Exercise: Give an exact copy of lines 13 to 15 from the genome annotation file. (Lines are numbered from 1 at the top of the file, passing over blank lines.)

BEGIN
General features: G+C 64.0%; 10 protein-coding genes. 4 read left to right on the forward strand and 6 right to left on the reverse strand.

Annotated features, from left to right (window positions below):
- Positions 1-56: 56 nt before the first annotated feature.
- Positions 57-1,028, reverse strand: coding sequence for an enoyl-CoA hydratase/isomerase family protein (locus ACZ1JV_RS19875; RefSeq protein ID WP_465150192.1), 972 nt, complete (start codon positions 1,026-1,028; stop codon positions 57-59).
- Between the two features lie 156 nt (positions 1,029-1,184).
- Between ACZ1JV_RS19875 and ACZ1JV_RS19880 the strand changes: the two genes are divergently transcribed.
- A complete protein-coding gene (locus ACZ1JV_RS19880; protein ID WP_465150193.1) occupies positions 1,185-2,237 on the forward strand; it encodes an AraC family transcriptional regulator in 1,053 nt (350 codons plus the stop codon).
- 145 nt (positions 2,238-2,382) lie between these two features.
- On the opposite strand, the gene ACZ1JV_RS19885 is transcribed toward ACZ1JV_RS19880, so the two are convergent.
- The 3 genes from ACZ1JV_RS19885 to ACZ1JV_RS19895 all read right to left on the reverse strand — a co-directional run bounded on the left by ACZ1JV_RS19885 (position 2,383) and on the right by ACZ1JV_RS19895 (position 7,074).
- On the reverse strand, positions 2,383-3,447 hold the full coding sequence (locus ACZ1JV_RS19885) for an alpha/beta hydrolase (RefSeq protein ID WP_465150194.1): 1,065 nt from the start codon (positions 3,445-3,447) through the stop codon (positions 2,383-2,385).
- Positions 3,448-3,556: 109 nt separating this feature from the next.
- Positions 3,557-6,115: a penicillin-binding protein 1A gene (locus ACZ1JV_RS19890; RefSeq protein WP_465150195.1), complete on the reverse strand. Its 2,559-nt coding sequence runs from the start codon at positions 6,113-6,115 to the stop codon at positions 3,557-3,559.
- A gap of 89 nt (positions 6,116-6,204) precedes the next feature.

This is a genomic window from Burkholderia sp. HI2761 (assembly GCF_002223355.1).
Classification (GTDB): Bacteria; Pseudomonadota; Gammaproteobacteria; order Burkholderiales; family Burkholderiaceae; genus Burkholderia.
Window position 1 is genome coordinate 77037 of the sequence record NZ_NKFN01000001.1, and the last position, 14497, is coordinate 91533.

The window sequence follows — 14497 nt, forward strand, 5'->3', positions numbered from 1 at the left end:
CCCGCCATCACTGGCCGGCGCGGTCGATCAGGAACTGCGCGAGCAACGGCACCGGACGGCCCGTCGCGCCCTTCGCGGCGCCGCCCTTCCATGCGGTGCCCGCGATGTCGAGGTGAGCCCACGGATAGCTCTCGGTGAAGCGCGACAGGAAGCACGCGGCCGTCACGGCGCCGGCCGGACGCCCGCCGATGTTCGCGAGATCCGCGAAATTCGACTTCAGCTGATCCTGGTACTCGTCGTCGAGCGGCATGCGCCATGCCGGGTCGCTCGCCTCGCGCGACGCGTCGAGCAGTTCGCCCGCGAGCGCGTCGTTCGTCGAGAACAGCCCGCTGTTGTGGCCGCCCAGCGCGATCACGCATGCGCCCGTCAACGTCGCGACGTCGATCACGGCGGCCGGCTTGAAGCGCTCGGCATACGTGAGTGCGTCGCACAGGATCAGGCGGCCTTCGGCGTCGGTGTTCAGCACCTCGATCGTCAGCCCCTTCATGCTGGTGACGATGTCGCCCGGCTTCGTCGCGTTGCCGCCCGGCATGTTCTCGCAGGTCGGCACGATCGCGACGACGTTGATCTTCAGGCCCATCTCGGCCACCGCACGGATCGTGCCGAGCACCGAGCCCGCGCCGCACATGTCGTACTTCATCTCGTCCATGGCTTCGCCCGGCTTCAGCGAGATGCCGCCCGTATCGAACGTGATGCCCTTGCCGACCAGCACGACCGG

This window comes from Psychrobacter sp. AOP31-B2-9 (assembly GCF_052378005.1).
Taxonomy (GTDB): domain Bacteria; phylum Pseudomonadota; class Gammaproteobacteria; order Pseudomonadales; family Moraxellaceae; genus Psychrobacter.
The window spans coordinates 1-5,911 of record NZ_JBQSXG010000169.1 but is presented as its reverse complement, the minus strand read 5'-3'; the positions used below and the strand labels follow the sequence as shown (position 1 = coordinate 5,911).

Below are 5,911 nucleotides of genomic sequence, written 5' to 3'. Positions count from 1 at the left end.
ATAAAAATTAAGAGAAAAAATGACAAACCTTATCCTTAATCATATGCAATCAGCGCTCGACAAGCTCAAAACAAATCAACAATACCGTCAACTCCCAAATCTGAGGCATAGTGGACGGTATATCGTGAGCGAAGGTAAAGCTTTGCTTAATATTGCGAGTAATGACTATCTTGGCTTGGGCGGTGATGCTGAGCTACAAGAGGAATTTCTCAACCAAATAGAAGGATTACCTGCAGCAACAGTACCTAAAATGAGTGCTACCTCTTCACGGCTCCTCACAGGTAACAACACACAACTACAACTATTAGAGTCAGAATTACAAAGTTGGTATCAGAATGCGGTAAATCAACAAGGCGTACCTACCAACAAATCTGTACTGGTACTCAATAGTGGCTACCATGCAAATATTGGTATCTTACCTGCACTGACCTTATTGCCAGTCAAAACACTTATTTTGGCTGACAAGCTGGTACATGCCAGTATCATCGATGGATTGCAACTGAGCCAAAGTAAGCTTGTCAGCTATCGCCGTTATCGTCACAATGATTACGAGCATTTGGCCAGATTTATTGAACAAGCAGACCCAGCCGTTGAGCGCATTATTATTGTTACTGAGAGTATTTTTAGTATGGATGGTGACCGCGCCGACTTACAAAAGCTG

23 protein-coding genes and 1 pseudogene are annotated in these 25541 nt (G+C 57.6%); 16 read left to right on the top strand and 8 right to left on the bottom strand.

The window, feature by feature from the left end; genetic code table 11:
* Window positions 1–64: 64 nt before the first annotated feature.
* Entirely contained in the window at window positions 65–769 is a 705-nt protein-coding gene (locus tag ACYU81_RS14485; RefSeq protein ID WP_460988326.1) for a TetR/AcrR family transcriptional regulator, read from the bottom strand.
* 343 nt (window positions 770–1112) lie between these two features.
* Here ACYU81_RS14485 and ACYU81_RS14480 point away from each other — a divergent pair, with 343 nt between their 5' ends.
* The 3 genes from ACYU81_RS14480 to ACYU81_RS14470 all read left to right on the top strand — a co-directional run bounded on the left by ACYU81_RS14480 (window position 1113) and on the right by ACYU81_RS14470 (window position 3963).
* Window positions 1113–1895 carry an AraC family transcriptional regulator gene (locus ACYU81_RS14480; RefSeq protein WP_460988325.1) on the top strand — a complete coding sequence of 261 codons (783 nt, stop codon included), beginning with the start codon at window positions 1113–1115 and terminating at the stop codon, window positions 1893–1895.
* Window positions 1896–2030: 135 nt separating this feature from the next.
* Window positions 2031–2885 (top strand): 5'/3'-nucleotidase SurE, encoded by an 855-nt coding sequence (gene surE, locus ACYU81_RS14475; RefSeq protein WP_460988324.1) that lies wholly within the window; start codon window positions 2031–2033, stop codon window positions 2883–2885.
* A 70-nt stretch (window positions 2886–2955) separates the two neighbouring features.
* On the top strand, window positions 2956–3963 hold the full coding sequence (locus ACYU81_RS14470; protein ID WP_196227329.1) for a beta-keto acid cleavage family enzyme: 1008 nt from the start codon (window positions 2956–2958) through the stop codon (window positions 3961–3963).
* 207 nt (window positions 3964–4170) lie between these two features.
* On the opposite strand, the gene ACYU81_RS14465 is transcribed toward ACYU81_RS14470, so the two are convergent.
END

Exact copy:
- Positions 3,557-6,115: a penicillin-binding protein 1A gene (locus ACZ1JV_RS19890; RefSeq protein WP_465150195.1), complete on the reverse strand. Its 2,559-nt coding sequence runs from the start codon at positions 6,113-6,115 to the stop codon at positions 3,557-3,559.
- A gap of 89 nt (positions 6,116-6,204) precedes the next feature.

This is a genomic window from Burkholderia sp. HI2761 (assembly GCF_002223355.1).